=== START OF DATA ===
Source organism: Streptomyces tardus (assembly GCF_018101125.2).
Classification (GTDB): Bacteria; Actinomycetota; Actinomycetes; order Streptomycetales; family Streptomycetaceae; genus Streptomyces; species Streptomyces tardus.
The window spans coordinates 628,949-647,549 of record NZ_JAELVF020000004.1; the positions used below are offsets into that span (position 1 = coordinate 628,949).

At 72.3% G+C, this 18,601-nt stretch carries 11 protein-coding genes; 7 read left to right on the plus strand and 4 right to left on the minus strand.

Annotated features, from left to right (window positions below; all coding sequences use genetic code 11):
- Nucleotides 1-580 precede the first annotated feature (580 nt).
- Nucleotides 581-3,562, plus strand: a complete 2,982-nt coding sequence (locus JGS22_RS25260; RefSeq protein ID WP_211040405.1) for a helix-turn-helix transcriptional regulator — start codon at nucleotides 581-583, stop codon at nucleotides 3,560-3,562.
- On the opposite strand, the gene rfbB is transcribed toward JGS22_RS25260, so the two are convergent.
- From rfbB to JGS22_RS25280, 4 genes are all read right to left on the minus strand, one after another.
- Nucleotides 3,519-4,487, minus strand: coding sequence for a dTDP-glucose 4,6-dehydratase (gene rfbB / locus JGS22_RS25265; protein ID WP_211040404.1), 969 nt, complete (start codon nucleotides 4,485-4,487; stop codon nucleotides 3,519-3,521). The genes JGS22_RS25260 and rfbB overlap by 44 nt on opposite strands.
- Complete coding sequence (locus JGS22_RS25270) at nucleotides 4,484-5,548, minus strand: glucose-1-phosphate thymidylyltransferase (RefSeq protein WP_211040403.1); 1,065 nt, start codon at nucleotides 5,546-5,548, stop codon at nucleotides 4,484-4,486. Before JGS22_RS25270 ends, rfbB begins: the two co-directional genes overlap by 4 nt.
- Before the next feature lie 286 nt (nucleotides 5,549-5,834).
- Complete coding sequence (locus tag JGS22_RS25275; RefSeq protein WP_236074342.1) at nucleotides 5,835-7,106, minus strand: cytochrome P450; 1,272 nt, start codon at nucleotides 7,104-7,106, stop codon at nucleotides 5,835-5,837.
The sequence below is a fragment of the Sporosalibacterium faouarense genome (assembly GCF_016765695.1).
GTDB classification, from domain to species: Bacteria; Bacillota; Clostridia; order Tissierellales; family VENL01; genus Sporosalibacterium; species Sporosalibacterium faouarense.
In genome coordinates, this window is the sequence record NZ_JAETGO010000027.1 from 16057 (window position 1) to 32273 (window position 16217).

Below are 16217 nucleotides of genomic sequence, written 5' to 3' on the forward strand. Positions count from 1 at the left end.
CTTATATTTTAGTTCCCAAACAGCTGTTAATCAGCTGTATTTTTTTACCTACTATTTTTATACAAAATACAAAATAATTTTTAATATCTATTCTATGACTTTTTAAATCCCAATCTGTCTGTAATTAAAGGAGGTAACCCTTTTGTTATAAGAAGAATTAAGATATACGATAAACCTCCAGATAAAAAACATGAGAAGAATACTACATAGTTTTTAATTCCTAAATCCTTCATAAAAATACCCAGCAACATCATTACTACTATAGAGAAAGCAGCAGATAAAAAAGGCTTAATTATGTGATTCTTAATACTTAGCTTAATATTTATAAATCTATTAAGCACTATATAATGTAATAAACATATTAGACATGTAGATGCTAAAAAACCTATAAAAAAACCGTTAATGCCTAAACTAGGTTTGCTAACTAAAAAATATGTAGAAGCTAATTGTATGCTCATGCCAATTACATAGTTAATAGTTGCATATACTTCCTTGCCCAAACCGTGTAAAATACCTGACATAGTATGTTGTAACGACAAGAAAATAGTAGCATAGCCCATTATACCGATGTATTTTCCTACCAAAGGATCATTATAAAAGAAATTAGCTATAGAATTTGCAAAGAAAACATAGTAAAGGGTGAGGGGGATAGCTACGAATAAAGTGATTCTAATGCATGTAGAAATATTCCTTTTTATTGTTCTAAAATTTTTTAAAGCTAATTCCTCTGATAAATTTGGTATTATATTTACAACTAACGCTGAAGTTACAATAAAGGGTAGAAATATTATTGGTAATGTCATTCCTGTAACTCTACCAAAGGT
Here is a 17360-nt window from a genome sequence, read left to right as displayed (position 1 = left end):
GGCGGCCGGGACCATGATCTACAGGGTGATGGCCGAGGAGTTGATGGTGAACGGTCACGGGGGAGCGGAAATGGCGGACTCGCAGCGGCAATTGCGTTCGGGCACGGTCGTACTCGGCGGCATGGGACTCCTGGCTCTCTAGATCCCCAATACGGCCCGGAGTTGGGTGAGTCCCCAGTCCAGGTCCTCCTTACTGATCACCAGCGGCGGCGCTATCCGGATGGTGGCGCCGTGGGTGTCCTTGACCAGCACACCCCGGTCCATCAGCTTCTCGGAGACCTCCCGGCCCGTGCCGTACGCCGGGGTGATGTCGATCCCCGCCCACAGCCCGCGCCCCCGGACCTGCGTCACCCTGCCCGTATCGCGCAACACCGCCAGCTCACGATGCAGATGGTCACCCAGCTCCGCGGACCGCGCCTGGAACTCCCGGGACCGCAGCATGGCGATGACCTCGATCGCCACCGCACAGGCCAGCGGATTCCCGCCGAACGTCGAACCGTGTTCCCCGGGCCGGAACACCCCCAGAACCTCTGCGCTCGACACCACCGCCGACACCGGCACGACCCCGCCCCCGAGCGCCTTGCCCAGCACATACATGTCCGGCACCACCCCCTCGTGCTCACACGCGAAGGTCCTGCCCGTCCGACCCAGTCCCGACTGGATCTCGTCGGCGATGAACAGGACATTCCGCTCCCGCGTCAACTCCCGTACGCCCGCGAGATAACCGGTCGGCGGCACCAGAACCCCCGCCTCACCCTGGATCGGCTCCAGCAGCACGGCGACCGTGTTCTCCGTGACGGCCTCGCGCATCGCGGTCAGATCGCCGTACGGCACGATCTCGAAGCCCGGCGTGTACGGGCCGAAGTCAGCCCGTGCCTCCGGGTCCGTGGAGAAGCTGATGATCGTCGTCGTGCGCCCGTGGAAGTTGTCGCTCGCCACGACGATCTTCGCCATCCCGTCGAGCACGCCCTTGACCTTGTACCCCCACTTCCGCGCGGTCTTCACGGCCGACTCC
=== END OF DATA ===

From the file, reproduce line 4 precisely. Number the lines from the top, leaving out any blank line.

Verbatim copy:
At 72.3% G+C, this 18,601-nt stretch carries 11 protein-coding genes; 7 read left to right on the plus strand and 4 right to left on the minus strand.